Destiny 2 won't have dedicated servers, but it has the best solution for the sort of game it is, Bungie says.
In the latest Bungie weekly report, Destiny 2 engineering lead Matt Segur explains that the game runs on a hybrid system, and that Bungie isn't being at all cheap with its infrastructure.
That is, Destiny 2 uses a hybrid of client-server (dedicated) and peer-to-peer technology that eliminates the host migration that occurred in Destiny 1's in raids and Trials matches.
"The server is authoritative over how the game progresses, and each player is authoritative over their own movement and abilities," writes Segur.
"This allows us to give players the feeling of immediacy in all their moving and shooting – no matter where they live and no matter whom they choose to play with.
There's a free showing of Thank You for Playing, a documentary about the creation of That Dragon, Cancer, in Auckland this Sunday.
The screening is part of the Documentary Festival, and That Dragon, Cancer creator Ryan Green will be on hand afterwards for a Q&A directed by the NZGDA's Stephen Knightly.
The film follows Ryan and his family over two years, offering an intimate, revolutionary glimpse into how the fusion of art and technology – in this case, a video game – can document profound human experiences in the modern age.
Xbox's game live-streaming app Beam has a new name and a few new features.
The Twitch competitor is now known as Mixer, and from today allows co-streaming, where up to four streamers can combine their streams into a single viewer experience.
When co-streaming, all four streamers appear in a splitscreen format, and each can be livestreaming a different game or activity.
Kiwi startup Leaping Tiger is hosting two days of events at Armageddon Wellington this Queen’s Birthday weekend.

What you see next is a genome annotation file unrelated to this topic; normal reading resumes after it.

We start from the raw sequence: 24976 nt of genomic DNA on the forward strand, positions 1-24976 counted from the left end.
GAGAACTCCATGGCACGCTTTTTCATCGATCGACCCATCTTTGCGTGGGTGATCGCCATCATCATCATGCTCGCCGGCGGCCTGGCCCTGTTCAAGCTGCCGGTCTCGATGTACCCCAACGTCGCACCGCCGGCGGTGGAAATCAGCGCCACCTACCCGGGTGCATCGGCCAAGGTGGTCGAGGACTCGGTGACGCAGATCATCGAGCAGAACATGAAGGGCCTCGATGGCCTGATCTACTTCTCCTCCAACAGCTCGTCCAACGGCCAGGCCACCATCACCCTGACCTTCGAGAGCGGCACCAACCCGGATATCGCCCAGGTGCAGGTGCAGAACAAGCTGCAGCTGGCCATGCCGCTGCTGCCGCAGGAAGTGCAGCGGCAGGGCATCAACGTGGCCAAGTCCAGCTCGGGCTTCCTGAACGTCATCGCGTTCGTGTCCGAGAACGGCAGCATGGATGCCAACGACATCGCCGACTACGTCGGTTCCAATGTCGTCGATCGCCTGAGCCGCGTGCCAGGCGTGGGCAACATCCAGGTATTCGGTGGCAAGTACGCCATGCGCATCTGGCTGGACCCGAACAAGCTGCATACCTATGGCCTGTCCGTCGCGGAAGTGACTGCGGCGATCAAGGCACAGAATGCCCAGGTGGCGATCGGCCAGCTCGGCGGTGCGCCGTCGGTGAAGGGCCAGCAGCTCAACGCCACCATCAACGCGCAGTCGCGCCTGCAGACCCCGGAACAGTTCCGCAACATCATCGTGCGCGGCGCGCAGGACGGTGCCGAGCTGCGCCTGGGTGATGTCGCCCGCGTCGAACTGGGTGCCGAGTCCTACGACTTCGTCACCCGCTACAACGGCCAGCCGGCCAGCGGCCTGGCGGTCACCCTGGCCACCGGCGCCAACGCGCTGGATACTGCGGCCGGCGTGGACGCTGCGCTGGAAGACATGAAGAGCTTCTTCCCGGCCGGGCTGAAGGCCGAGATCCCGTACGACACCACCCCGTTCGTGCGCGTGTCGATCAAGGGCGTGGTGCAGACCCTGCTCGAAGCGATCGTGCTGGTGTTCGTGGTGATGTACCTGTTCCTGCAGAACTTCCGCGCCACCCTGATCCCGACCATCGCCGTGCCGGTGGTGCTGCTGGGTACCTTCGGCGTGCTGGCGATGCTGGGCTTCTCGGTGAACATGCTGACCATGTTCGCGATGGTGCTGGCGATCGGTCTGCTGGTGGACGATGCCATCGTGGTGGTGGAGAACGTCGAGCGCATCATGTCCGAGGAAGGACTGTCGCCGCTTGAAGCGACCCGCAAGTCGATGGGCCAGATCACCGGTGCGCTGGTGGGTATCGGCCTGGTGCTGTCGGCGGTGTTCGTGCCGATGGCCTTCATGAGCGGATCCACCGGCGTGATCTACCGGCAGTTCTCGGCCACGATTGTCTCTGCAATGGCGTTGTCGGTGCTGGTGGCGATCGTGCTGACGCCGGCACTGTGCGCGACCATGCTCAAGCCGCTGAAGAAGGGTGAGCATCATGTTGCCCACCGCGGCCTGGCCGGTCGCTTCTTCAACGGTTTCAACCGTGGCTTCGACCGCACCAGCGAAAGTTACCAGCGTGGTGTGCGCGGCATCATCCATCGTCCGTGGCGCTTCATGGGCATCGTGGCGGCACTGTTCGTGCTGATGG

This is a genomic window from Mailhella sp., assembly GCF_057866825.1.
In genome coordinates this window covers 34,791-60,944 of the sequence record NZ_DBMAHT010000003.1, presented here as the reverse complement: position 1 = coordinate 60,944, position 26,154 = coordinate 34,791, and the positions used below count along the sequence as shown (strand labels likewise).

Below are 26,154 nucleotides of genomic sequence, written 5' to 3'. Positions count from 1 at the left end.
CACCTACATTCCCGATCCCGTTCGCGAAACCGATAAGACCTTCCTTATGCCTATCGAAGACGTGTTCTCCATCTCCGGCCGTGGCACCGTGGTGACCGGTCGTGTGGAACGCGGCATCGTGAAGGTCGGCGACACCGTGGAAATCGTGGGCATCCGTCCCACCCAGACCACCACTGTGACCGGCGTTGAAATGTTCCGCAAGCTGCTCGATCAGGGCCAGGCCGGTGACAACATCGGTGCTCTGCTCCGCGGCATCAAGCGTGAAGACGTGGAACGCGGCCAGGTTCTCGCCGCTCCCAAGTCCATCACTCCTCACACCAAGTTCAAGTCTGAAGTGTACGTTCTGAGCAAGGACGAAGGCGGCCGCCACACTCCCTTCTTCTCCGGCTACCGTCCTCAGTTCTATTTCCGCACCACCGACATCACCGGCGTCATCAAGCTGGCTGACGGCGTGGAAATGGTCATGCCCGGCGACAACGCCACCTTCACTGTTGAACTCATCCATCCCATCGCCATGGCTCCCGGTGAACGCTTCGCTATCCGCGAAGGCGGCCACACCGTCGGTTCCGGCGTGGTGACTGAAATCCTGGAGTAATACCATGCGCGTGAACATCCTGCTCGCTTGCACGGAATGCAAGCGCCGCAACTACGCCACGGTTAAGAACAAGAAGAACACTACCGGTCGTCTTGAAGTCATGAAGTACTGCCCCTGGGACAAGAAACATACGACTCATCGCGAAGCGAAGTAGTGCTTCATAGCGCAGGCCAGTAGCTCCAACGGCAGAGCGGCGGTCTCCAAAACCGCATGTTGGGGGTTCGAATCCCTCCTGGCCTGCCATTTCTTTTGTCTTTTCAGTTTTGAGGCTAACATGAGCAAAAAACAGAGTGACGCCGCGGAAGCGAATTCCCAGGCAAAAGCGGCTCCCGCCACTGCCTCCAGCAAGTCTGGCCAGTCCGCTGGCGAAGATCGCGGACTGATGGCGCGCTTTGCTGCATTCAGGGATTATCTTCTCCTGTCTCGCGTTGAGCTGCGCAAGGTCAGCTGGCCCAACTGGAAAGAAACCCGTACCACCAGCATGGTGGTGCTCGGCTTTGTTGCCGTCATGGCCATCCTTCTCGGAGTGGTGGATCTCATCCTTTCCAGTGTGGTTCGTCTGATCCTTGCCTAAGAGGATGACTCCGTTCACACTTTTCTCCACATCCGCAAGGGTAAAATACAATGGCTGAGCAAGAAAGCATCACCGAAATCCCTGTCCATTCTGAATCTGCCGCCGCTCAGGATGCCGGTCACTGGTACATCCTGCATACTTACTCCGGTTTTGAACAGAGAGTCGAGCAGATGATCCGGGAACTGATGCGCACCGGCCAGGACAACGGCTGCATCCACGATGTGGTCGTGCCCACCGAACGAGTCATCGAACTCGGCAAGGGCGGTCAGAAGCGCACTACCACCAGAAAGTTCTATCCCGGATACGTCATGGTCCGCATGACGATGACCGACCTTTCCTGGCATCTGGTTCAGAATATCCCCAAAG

The friend-finder app maker is hosting four panels, a Hearthstone Fireside Tournament, co-op gaming sessions for the public, a fighting game tournament, and more in the Leaping Tiger Gaming Lounge Gaming at the expo.
The panels will feature local industry experts discussing game development, paths into the games industry, VR/AR, and streaming in NZ.
Oceanic Pro League newcomer Team Regicide has made its first game in the competition more difficult by not submitting a roster in time for the deadline.
Riot required all OPL teams to submit five active starting players and one substitute by May 22 to be eligible to compete in the competition, but Team Regicide failed to submit a conforming roster.
According to Riot, these deadlines ensure that the proper background checks for all players in the league can be conducted. They also ensure that every team in the league has equal visibility into their respective Week 1 opponent’s roster.
Gwent, the expanded standalone version of the card game from The Witcher is now in open beta on PC, Xbox One and PlayStation 4.
It is free-to-play with optional in-game purchases.
In Gwent, players partake in fast-paced duels that combine skill-based play with bluffing and careful deck construction.
Game subscription service Xbox Game Pass is available from today for Xbox Live Gold members, and will launch for everyone on June 1.
Game Pass gives players unlimited access to 100 Xbox One and backward compatible Xbox 360 games for US$10 (NZ$11) a month.
Every month, new games cycle in and out of the service, and games are fully downloaded rather than streamed.
Action RPG Dragon’s Dogma: Dark Arisen is coming to Xbox One and PlayStation 4 in spring, Capcom has announced.
The game contains both the original Dragon’s Dogma and its expansion Dark Arisen – the same package that released on PC last year (and on seventh-gen consoles earlier than that).
A five-year-old game coming to current-gen consoles isn't particularly newsworthy, except that Dragon's Dogma is such an easy game to recommend – even to those who aren't super keen on RPGs.
Bandai Namco is delaying the release of survival horror Get Even in response to the recent terrorist attack in Manchester, England.
The game was due out tomorrow on Xbox One, PlayStation 4, and PC, but will instead release a month later on June 23.
On Monday night a suicide bomber killed 22 and injured 59 in an attack at an Ariana Grande concert at Manchester Arena.
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